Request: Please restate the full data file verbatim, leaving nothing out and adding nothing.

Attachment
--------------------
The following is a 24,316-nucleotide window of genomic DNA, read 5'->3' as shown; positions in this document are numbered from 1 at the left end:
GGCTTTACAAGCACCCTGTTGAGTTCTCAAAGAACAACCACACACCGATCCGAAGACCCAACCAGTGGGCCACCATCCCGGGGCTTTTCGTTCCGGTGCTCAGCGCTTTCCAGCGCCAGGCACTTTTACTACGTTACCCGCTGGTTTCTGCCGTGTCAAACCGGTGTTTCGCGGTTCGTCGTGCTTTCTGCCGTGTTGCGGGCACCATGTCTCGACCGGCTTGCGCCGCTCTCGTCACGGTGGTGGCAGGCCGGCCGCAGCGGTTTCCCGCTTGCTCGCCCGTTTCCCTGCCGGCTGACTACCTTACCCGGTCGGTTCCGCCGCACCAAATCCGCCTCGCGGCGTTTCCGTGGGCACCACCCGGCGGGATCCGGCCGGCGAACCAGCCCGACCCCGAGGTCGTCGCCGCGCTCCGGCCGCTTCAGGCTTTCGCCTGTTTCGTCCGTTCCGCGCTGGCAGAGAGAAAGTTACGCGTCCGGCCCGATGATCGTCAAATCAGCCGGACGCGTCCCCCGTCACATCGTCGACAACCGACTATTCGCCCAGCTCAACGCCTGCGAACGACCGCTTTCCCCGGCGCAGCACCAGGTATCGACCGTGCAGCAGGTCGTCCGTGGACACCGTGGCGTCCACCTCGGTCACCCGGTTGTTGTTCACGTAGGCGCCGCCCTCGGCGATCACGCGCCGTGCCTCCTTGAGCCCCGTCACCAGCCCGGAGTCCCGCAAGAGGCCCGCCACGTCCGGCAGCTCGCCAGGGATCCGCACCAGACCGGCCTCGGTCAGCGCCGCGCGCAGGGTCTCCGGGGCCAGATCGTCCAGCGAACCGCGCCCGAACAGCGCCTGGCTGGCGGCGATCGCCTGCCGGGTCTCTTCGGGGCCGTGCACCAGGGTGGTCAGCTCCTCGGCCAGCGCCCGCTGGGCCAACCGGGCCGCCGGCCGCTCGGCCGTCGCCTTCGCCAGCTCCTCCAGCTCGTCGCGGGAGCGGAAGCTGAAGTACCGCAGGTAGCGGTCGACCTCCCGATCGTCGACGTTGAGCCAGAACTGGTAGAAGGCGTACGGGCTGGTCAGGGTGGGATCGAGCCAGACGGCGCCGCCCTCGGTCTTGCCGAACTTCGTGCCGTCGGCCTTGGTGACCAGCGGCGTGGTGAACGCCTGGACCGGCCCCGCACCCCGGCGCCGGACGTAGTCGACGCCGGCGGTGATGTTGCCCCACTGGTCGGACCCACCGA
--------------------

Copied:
The following is a 24,316-nucleotide window of genomic DNA, read 5'->3' as shown; positions in this document are numbered from 1 at the left end:
GGCTTTACAAGCACCCTGTTGAGTTCTCAAAGAACAACCACACACCGATCCGAAGACCCAACCAGTGGGCCACCATCCCGGGGCTTTTCGTTCCGGTGCTCAGCGCTTTCCAGCGCCAGGCACTTTTACTACGTTACCCGCTGGTTTCTGCCGTGTCAAACCGGTGTTTCGCGGTTCGTCGTGCTTTCTGCCGTGTTGCGGGCACCATGTCTCGACCGGCTTGCGCCGCTCTCGTCACGGTGGTGGCAGGCCGGCCGCAGCGGTTTCCCGCTTGCTCGCCCGTTTCCCTGCCGGCTGACTACCTTACCCGGTCGGTTCCGCCGCACCAAATCCGCCTCGCGGCGTTTCCGTGGGCACCACCCGGCGGGATCCGGCCGGCGAACCAGCCCGACCCCGAGGTCGTCGCCGCGCTCCGGCCGCTTCAGGCTTTCGCCTGTTTCGTCCGTTCCGCGCTGGCAGAGAGAAAGTTACGCGTCCGGCCCGATGATCGTCAAATCAGCCGGACGCGTCCCCCGTCACATCGTCGACAACCGACTATTCGCCCAGCTCAACGCCTGCGAACGACCGCTTTCCCCGGCGCAGCACCAGGTATCGACCGTGCAGCAGGTCGTCCGTGGACACCGTGGCGTCCACCTCGGTCACCCGGTTGTTGTTCACGTAGGCGCCGCCCTCGGCGATCACGCGCCGTGCCTCCTTGAGCCCCGTCACCAGCCCGGAGTCCCGCAAGAGGCCCGCCACGTCCGGCAGCTCGCCAGGGATCCGCACCAGACCGGCCTCGGTCAGCGCCGCGCGCAGGGTCTCCGGGGCCAGATCGTCCAGCGAACCGCGCCCGAACAGCGCCTGGCTGGCGGCGATCGCCTGCCGGGTCTCTTCGGGGCCGTGCACCAGGGTGGTCAGCTCCTCGGCCAGCGCCCGCTGGGCCAACCGGGCCGCCGGCCGCTCGGCCGTCGCCTTCGCCAGCTCCTCCAGCTCGTCGCGGGAGCGGAAGCTGAAGTACCGCAGGTAGCGGTCGACCTCCCGATCGTCGACGTTGAGCCAGAACTGGTAGAAGGCGTACGGGCTGGTCAGGGTGGGATCGAGCCAGACGGCGCCGCCCTCGGTCTTGCCGAACTTCGTGCCGTCGGCCTTGGTGACCAGCGGCGTGGTGAACGCCTGGACCGGCCCCGCACCCCGGCGCCGGACGTAGTCGACGCCGGCGGTGATGTTGCCCCACTGGTCGGACCCACCGA